All Saints' Day is a day of paying tribute to all Christian saints, and this holiday is particularly celebrated in Roman Catholic, Anglican, and Protestant churches. On this day, all the saints are remembered regardless of their significance in the history of Christianity. This day is also called All-Hallows-Eve, All Hallows Tide, and The Day of All the Saints.

What Is It All About?

This day is celebrated by many people all around the world, but the key traditions do not differ significantly. At All Saints Day, people usually visit the graves of their relatives and leave flowers. For the same reason, graves are decorated with lighted candles, and people repair, clear, and restore the tombstones. In France, there are masses in the name of all saints and memory of all the dead. It is worth saying that All Saints Day is not commonly recognized as a national holiday, but the majority of countries, where Christian religion is widely practiced, tend to celebrate this day. Needless to say, this holiday is not as popular as Halloween, which is commonly associated with having fun, knocking on the doors, and wooing each other. All Saints Day is about other activities: remembrance of the relatives passed away and the saints.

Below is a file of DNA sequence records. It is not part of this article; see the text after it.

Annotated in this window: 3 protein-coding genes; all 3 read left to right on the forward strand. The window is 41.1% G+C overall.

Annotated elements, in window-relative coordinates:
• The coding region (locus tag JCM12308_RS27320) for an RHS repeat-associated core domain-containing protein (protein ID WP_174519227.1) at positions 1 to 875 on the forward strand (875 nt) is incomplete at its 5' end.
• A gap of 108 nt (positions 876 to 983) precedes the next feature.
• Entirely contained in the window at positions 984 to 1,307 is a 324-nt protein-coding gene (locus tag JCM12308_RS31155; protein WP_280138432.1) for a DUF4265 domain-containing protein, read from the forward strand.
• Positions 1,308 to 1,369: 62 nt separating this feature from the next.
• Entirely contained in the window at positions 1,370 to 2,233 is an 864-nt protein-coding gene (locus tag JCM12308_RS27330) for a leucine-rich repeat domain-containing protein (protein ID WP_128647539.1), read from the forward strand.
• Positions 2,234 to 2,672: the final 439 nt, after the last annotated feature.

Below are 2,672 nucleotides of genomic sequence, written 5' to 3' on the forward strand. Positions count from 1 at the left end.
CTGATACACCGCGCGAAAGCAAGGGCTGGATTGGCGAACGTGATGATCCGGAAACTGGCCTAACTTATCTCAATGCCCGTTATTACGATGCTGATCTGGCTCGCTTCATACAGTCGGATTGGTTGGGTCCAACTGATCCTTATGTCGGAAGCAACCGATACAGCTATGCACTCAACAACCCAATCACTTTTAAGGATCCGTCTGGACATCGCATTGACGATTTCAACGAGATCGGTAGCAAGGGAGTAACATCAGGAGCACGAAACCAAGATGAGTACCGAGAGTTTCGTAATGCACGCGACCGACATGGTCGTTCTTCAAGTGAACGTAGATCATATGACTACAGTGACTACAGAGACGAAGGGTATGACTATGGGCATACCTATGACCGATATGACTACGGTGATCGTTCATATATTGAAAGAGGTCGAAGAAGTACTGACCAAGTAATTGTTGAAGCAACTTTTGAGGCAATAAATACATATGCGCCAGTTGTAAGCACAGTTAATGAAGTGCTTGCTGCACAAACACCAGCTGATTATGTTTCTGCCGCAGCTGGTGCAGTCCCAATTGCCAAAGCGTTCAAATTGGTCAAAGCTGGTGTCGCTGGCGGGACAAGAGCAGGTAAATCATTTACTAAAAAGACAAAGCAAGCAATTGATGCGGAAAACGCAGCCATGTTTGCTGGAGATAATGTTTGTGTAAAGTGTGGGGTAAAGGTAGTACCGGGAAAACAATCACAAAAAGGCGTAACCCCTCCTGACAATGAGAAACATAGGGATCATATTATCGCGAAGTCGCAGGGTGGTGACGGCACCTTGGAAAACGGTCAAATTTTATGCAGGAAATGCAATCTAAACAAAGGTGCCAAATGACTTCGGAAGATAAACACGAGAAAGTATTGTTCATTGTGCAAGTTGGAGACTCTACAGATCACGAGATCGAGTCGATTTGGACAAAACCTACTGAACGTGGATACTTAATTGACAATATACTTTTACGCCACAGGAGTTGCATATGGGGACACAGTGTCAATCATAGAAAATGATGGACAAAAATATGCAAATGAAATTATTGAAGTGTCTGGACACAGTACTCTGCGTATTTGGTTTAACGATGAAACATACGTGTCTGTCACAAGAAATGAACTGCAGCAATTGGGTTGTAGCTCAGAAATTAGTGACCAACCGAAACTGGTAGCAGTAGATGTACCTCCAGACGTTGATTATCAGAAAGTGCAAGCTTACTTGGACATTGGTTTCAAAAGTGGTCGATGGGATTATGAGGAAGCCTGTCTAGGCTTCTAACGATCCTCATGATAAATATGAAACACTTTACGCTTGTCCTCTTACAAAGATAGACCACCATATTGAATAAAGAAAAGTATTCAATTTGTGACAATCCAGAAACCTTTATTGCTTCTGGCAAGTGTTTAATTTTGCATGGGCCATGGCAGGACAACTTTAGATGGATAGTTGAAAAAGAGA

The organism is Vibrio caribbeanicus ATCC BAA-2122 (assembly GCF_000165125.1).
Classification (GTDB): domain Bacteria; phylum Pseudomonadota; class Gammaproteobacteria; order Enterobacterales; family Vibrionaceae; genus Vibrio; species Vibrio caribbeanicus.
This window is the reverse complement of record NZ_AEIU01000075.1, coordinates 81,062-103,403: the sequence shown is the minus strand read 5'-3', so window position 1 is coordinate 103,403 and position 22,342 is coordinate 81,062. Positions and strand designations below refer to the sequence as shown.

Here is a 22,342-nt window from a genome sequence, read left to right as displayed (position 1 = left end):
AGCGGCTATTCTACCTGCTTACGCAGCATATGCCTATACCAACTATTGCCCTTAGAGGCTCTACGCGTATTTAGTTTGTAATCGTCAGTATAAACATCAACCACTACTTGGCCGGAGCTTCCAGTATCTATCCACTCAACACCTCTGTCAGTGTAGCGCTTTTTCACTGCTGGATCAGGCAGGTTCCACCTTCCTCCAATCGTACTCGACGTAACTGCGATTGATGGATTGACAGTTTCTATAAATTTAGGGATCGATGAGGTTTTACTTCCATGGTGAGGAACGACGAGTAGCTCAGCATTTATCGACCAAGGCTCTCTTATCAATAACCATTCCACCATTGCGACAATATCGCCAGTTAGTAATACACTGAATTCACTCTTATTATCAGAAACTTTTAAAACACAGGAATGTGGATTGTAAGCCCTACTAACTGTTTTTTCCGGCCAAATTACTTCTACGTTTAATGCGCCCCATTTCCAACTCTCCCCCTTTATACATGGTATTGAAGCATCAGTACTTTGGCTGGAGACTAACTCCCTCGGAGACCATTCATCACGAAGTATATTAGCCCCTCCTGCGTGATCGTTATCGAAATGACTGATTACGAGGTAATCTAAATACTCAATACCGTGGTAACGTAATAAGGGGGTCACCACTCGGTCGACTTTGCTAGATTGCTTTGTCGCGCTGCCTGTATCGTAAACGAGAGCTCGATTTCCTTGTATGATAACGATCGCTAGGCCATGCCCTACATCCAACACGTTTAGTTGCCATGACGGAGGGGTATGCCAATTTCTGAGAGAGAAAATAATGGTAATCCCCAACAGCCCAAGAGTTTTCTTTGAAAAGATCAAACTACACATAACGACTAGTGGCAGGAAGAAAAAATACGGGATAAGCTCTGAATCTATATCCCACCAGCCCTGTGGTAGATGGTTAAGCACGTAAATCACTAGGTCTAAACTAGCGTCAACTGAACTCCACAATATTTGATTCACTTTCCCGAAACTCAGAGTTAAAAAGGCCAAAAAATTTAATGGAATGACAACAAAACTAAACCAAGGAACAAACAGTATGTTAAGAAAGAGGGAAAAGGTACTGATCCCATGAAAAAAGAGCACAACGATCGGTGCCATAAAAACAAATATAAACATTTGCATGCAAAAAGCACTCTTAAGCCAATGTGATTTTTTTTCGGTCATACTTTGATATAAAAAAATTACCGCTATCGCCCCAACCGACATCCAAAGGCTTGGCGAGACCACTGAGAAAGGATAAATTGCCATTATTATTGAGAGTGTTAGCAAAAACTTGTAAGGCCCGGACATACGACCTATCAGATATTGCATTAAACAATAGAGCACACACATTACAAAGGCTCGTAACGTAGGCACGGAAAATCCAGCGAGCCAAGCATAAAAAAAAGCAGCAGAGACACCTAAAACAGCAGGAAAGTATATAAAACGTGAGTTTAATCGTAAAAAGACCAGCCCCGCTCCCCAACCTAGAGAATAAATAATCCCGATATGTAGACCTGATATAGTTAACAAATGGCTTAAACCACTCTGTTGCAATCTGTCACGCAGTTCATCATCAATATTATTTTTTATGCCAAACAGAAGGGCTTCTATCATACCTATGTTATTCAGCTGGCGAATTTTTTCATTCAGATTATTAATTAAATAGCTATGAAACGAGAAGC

History

All Saints Day dates back to 270 A.D., when Greek Christians transformed the festival of the first Sunday after Pentecost. This day was devoted to paying respect to all martyrs and saints. However, the holiday took the official power in 835 A.D. The date of November 1 had a particular motive. Previously, it was a pagan holiday for the remembrance of the dead ancestors, so the church decided to substitute it with All Saints Day in order to promote a new religion, but at the same time keep the tradition of respecting the ancestors untouched.